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Selfish Science

Survey shows academics don't always share information

TUESDAY, Jan. 22, 2002 (HealthDayNews) -- Science is the free exchange of ideas in the pursuit of truth, unfettered by petty egos.

Hardly, says new research.

Almost one in two genetics researchers say they've occasionally been denied access to data and other important information by fellow scientists, refusals that sometimes led to the inability to confirm previously published work or delayed publication of papers, a new survey from Harvard University has found.

The good news is that most of the requests for information -- about 90 percent -- are met. While refusal to swap data might sometimes be rooted in small-mindedness, it can have life-threatening implications for patients with dire diseases, says Dr. Steven A. Rosenberg, chief of surgery at the National Cancer Institute.

"If there's information available that can help those patients, it seems to me that it should be shared. To me, it's very clear that there's no role for secrecy in medical research," he says.

Rosenberg has written with alarm about the gags biotechnology and pharmaceutical companies put on the scientists they fund. "It's a major problem," he says, and one that has worsened in recent years.

The standard line about scientific research is "publish or perish." Without that research on the academic resume, promotion and tenure are unlikely. However, the latest work, which appears in tomorrow's issue of the Journal of the American Medical Association, suggests some scientists are willing to sacrifice the medical library for their place on the shelf.

The researchers, led by Eric Campbell, queried 3,000 scientists at 100 U.S. institutions -- those with the most funding from the National Institutes of Health in 1998 -- about their experiences asking for data and other materials from colleagues.

Most of the 1,849 researchers who responded to the survey were self-described geneticists. Campbell's group also included scientists working in related fields, such as clinical medicine, biochemistry and microbiology.

Almost half -- 47 percent -- of the geneticists said at least one of their requests for information related to a published paper had been rejected in the past three years, out of an average of approximately nine requests over that period. Ten percent of the requests for additional information on something that had appeared in print were denied.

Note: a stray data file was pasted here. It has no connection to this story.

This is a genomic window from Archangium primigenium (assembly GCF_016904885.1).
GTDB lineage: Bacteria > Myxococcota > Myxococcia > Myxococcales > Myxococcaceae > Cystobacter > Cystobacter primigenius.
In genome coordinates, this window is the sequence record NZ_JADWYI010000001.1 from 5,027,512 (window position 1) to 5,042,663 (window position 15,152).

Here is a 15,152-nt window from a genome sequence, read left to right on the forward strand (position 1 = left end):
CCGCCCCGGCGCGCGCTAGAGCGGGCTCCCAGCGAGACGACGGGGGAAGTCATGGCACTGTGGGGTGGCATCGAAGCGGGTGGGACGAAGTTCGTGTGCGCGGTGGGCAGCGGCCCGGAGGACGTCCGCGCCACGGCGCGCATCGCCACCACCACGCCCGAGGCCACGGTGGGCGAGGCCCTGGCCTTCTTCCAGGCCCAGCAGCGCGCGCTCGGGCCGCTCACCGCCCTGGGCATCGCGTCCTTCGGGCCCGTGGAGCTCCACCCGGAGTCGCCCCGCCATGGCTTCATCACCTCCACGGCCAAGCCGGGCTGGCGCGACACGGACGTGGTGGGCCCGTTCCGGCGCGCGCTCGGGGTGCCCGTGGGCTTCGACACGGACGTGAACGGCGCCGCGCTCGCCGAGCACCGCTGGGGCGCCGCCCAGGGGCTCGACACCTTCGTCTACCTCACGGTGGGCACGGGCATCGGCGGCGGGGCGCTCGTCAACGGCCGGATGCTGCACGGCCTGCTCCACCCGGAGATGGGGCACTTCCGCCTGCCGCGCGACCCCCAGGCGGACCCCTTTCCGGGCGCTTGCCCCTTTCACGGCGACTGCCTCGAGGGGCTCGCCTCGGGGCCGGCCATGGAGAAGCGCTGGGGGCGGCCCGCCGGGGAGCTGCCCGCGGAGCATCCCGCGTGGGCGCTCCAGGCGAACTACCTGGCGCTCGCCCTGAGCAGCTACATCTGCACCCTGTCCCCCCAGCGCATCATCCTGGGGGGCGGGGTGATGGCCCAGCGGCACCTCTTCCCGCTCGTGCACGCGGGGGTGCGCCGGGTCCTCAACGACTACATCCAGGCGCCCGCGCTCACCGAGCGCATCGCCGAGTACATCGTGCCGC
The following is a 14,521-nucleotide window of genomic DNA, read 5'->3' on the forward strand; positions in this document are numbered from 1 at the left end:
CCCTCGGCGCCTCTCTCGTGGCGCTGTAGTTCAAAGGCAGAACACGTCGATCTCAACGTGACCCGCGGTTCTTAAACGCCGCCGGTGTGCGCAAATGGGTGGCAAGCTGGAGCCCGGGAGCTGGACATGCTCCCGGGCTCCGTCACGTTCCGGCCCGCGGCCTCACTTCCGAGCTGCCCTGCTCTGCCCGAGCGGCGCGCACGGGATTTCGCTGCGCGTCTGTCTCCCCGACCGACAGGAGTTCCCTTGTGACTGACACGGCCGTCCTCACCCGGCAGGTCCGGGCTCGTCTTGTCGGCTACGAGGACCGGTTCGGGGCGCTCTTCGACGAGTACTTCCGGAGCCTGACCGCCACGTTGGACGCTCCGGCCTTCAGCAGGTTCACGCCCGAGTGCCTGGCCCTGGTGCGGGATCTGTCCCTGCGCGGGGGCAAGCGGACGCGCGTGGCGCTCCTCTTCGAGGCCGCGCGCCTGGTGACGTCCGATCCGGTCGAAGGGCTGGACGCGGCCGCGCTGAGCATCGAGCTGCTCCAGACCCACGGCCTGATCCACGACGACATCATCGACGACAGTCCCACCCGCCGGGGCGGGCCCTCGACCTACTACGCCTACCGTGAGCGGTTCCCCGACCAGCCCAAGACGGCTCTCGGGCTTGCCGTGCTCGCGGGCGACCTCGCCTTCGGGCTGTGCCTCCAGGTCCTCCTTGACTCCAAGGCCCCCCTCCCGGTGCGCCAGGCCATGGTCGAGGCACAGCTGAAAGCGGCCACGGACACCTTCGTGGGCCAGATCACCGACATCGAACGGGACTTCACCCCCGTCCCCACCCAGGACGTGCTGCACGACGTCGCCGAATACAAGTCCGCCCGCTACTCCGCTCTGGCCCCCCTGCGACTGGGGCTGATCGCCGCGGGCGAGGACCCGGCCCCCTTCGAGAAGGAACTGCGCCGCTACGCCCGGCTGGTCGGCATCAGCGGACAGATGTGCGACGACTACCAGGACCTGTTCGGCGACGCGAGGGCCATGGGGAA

As a result of the snub, 28 percent of geneticists said they couldn't confirm published results; 24 percent said they were forced to delay publishing their own findings; and 21 percent said they'd decided to abandon a line of research. Many also said the denial hindered their ability to teach graduate students and other trainees, and hurt their relationships with colleagues.

In a display of bad playground behavior, some scientists said the refusal prompted them to deny or delay requests for data from the researcher or group that had first spurned them.

In all, 12 percent of the researchers admitted denying a request for information. In their defense, 80 percent of the geneticists who did the rejecting said providing the information was too time-consuming. Other reasons cited: 64 percent said complying would have jeopardized a junior colleague's attempts to publish; 53 percent said doing so would have compromised their own ability to produce papers.

Geneticists were more than four times as likely as the other life scientists to make requests of their colleagues. Yet, both groups reported about the same level of rejections. Nor were geneticists any more likely than the other researchers to deny a request.

Two factors did seem to influence the odds that a researcher would turn down an appeal for help: if he had received several such requests in the last three years, or if he was engaged in commercial activities. However, industry funding didn't influence a scientist's willingness to share.

"Having industry funding is really associated with delays in publishing one's results rather than denying other faculty" access to those data, says Campbell.

Campbell says the findings are far from all bad, because most scientists are willing to turn over their data, cell lines and other materials. However, the impact of those who aren't so open has a chilling effect on research, he adds.

What's more, Campbell says, not sharing data is only one form of secrecy in science. Avoiding discussions about research methods in papers and talks and keeping results confined to members of one's lab are also ways scientists can hamper the free flow of information.

What To Do

The American Association for the Advancement of Science held a conference on secrecy in research.

To learn more about the human genome project, try the U.S. Department of Energy.

SOURCES: Interviews with Eric Campbell, Ph.D., instructor, health policy, Massachusetts General Hospital, Harvard Medical School, Boston; Steven A. Rosenberg, M.D., Ph.D., chief of surgery, National Cancer Institute, Bethesda, Md.; Jan. 23, 2002, Journal of the American Medical Association
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